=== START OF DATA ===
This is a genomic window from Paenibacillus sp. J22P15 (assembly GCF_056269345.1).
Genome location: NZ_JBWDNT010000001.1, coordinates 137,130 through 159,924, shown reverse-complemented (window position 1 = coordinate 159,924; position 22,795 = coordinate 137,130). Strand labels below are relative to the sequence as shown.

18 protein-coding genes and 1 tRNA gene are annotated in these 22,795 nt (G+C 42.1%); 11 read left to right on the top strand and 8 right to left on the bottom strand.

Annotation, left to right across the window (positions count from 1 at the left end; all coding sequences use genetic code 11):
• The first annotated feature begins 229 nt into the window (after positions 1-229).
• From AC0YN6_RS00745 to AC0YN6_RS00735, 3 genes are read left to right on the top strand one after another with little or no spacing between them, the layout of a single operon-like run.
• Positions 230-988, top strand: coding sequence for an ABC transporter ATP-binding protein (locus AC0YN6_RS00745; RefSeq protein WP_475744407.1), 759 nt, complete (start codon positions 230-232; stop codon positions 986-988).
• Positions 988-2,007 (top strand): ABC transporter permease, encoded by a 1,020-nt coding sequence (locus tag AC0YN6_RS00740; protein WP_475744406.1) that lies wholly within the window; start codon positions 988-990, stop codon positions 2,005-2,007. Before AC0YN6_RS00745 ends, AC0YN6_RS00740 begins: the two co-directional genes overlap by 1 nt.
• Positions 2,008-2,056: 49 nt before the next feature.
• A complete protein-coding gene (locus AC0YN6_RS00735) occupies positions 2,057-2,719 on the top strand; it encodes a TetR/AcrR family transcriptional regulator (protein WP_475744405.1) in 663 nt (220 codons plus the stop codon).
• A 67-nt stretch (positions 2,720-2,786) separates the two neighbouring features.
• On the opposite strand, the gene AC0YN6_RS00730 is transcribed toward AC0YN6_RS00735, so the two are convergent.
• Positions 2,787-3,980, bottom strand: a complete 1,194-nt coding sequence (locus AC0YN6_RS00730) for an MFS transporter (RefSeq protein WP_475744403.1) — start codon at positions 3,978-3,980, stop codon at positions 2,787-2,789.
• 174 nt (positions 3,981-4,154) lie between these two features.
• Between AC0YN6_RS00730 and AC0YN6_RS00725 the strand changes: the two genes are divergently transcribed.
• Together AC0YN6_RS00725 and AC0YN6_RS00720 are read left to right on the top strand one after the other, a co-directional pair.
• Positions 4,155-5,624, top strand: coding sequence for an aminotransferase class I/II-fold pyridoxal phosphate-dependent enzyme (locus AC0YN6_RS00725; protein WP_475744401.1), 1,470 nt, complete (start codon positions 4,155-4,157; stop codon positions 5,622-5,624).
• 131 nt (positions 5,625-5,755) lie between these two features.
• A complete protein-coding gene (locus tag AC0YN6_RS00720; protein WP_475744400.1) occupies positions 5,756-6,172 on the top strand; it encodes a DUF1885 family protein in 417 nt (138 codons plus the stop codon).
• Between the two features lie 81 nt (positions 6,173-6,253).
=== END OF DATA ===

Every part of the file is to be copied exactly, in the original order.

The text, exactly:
This is a genomic window from Paenibacillus sp. J22P15 (assembly GCF_056269345.1).
Genome location: NZ_JBWDNT010000001.1, coordinates 137,130 through 159,924, shown reverse-complemented (window position 1 = coordinate 159,924; position 22,795 = coordinate 137,130). Strand labels below are relative to the sequence as shown.

18 protein-coding genes and 1 tRNA gene are annotated in these 22,795 nt (G+C 42.1%); 11 read left to right on the top strand and 8 right to left on the bottom strand.

Annotation, left to right across the window (positions count from 1 at the left end; all coding sequences use genetic code 11):
• The first annotated feature begins 229 nt into the window (after positions 1-229).
• From AC0YN6_RS00745 to AC0YN6_RS00735, 3 genes are read left to right on the top strand one after another with little or no spacing between them, the layout of a single operon-like run.
• Positions 230-988, top strand: coding sequence for an ABC transporter ATP-binding protein (locus AC0YN6_RS00745; RefSeq protein WP_475744407.1), 759 nt, complete (start codon positions 230-232; stop codon positions 986-988).
• Positions 988-2,007 (top strand): ABC transporter permease, encoded by a 1,020-nt coding sequence (locus tag AC0YN6_RS00740; protein WP_475744406.1) that lies wholly within the window; start codon positions 988-990, stop codon positions 2,005-2,007. Before AC0YN6_RS00745 ends, AC0YN6_RS00740 begins: the two co-directional genes overlap by 1 nt.
• Positions 2,008-2,056: 49 nt before the next feature.
• A complete protein-coding gene (locus AC0YN6_RS00735) occupies positions 2,057-2,719 on the top strand; it encodes a TetR/AcrR family transcriptional regulator (protein WP_475744405.1) in 663 nt (220 codons plus the stop codon).
• A 67-nt stretch (positions 2,720-2,786) separates the two neighbouring features.
• On the opposite strand, the gene AC0YN6_RS00730 is transcribed toward AC0YN6_RS00735, so the two are convergent.
• Positions 2,787-3,980, bottom strand: a complete 1,194-nt coding sequence (locus AC0YN6_RS00730) for an MFS transporter (RefSeq protein WP_475744403.1) — start codon at positions 3,978-3,980, stop codon at positions 2,787-2,789.
• 174 nt (positions 3,981-4,154) lie between these two features.
• Between AC0YN6_RS00730 and AC0YN6_RS00725 the strand changes: the two genes are divergently transcribed.
• Together AC0YN6_RS00725 and AC0YN6_RS00720 are read left to right on the top strand one after the other, a co-directional pair.
• Positions 4,155-5,624, top strand: coding sequence for an aminotransferase class I/II-fold pyridoxal phosphate-dependent enzyme (locus AC0YN6_RS00725; protein WP_475744401.1), 1,470 nt, complete (start codon positions 4,155-4,157; stop codon positions 5,622-5,624).
• 131 nt (positions 5,625-5,755) lie between these two features.
• A complete protein-coding gene (locus tag AC0YN6_RS00720; protein WP_475744400.1) occupies positions 5,756-6,172 on the top strand; it encodes a DUF1885 family protein in 417 nt (138 codons plus the stop codon).
• Between the two features lie 81 nt (positions 6,173-6,253).